The gaffe: Here’s the Republican candidate in Reno Wednesday: “Heroin overdoses are surging and meth overdoses in Nev-ah-duh. Nev-AHH-duh. And you know what I said? You know what I said? I said when I came out here, I said, ‘Nobody says it the other way, it has to be Nev-ah-da.’ And If you don’t say it correctly—and it didn’t happen to me, but it happened to a friend of mine, he was killed.”
The defense: They do in fact pronounce this word wrong, as famed champion of Hispanophone culture Donald Trump was right to point out. Then again, it’s their state, man.
Why it matters (or doesn’t): Have you ever talked to a Nevadan about this? It’s worse than getting between a Tar Heel and a Texan arguing about barbecue. Besides, who goes to a swing state and tells voters there that they pronounce their own state wrong? Jon Ralston reports it may be a joke, and indeed, Trump obviously understood the sensitivity or he wouldn’t have gone on the riff—which only raises the question of why he thought the joke was funny.
The lesson: Mispronouncing the Silver State’s name is the worst gamble in a state where casinos are legal.
The gaffe: Speaking about veterans’ issues Monday morning, Trump was discussing suicides among ex-servicemembers. “When people come back from war and combat and they see maybe what a lot of the folks in this room have seen many times over, and you’re strong and you can handle it, but a lot of people can’t handle it,” he said, implying that PTSD victims were weak.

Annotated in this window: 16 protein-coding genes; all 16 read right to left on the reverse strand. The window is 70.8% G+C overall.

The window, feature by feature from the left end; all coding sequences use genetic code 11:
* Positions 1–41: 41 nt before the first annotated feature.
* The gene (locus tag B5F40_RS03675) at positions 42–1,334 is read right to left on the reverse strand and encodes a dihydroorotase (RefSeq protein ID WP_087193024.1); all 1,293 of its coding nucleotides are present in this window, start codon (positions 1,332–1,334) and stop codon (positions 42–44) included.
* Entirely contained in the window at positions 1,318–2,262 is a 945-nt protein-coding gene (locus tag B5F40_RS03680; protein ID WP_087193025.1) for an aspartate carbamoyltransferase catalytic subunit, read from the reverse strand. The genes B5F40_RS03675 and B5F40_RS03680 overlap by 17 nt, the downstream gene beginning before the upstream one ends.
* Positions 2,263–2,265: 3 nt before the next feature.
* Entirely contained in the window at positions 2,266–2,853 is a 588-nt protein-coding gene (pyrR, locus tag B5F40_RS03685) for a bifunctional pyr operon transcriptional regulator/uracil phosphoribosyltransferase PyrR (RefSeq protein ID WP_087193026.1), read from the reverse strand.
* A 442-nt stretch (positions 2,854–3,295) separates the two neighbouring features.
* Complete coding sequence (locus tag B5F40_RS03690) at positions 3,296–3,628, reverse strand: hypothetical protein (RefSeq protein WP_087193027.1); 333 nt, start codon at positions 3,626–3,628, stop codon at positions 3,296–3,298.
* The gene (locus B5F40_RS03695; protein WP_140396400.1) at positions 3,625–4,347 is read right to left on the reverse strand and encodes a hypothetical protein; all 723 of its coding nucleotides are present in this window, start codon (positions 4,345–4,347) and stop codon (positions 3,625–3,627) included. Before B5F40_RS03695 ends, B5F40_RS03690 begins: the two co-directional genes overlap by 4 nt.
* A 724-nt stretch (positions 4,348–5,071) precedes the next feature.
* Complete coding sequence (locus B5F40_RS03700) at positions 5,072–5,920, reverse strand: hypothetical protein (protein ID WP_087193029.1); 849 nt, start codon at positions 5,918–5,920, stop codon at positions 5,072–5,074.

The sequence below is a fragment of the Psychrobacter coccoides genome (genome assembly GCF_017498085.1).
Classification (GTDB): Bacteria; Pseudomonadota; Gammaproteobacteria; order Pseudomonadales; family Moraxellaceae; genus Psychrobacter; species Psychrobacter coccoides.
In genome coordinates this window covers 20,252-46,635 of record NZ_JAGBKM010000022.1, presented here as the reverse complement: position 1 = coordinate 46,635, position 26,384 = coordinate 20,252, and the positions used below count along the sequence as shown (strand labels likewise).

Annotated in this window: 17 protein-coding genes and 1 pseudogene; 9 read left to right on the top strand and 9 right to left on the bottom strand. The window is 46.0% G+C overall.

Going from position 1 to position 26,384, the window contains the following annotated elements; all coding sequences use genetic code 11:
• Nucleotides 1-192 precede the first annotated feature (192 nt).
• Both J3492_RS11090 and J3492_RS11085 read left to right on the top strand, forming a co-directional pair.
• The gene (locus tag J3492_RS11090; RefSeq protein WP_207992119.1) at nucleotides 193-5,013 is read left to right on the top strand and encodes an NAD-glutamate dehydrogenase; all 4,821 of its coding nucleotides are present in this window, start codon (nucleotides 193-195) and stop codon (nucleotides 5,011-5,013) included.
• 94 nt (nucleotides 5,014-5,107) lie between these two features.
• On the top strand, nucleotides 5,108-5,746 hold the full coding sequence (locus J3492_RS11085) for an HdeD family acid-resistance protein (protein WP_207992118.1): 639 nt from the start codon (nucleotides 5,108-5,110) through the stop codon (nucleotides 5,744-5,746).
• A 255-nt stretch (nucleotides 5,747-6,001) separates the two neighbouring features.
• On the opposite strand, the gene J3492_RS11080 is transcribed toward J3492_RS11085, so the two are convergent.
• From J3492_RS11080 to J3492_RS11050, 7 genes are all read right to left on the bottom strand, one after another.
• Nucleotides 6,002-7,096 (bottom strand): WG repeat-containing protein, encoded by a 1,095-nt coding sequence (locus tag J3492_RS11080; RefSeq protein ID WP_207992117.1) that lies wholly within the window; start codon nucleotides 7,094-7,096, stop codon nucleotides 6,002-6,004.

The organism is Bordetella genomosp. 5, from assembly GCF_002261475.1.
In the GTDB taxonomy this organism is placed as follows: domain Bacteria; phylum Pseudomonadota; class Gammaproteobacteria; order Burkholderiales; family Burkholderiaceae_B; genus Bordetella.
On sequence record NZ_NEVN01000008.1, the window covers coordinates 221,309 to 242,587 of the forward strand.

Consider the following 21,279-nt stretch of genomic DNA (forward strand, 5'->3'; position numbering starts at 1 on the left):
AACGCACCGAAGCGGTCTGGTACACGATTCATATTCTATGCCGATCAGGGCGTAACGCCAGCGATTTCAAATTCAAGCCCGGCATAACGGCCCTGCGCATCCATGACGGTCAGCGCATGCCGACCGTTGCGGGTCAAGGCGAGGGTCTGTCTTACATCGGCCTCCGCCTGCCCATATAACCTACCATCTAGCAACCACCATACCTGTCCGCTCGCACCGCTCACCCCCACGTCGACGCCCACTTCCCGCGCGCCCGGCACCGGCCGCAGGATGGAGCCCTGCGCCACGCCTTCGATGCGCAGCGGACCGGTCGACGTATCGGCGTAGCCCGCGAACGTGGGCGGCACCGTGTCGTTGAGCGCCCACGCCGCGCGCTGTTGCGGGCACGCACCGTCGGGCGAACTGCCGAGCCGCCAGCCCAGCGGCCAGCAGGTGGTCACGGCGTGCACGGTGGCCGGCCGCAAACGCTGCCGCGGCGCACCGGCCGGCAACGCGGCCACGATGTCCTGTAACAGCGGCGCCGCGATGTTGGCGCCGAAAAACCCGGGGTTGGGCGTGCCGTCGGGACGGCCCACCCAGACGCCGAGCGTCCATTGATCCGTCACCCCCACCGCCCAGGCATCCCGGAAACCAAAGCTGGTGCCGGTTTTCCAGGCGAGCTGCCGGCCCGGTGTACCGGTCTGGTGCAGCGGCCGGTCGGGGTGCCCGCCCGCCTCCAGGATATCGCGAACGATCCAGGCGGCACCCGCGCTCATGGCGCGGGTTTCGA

The defense: Trump, who likes to project strength in all circumstances, looks to have been trying to flatter his audience. It didn’t appear Trump was trying to ridicule victims; it was just a thoughtless comment.
Why it matters (or doesn’t): Let us count the ways this remark is bad. First, it blames those suffering for PTSD, suggesting they are not strong. Second, it’s scientifically bankrupt: No doctor would agree that PTSD is a sign of weakness. Third, it spotlights the fact that Trump avoided facing combat to test his own “strength,” obtaining draft deferments. Fourth, it fits in a string of comments ridiculing veterans, starting with saying he didn’t like John McCain because he was captured. Fifth, it’s another example of Trump’s insensitivity about mental illness. (“If I looked like Rosie [O’Donnell], I’d struggle with depression too,” he once said.)
The gaffe: At a town hall on MSNBC, Chris Matthews asked the Libertarian nominee, “Who’s your favorite foreign leader?” That’s a pretty weird question, and one that might be useless. If, you know, Johnson could have answered it. “Anywhere, any continent,” Matthews prodded. “I guess I’m having an Aleppo moment,” Johnson said, referring to his recent failure to recall the Syrian city and center of slaughter. “I’m giving you the whole world!” Matthews said. “I know,” Johnson replied ruefully. He offered “the former president of Mexico” but couldn’t name him.
The defense: William Weld, his running mate and a Bill Clinton nominee for ambassador to Mexico in the ’90s, offered Angela Merkel, with full teutonic pronunciation.
Why it matters (or doesn’t): For so many voters, this election is a choice between two undesirable options. Set aside whether Clinton and Trump are equally distasteful for the moment; just recognize that Johnson has an exceptionally low bar to clear. And yet again, he has shown that he’s unable to clear it.
The moral: It’s Sisi as pie, but if you’re un-Abe-le to name a single leader, you May be Putin your candidacy in danger—it might even be the Enda the road.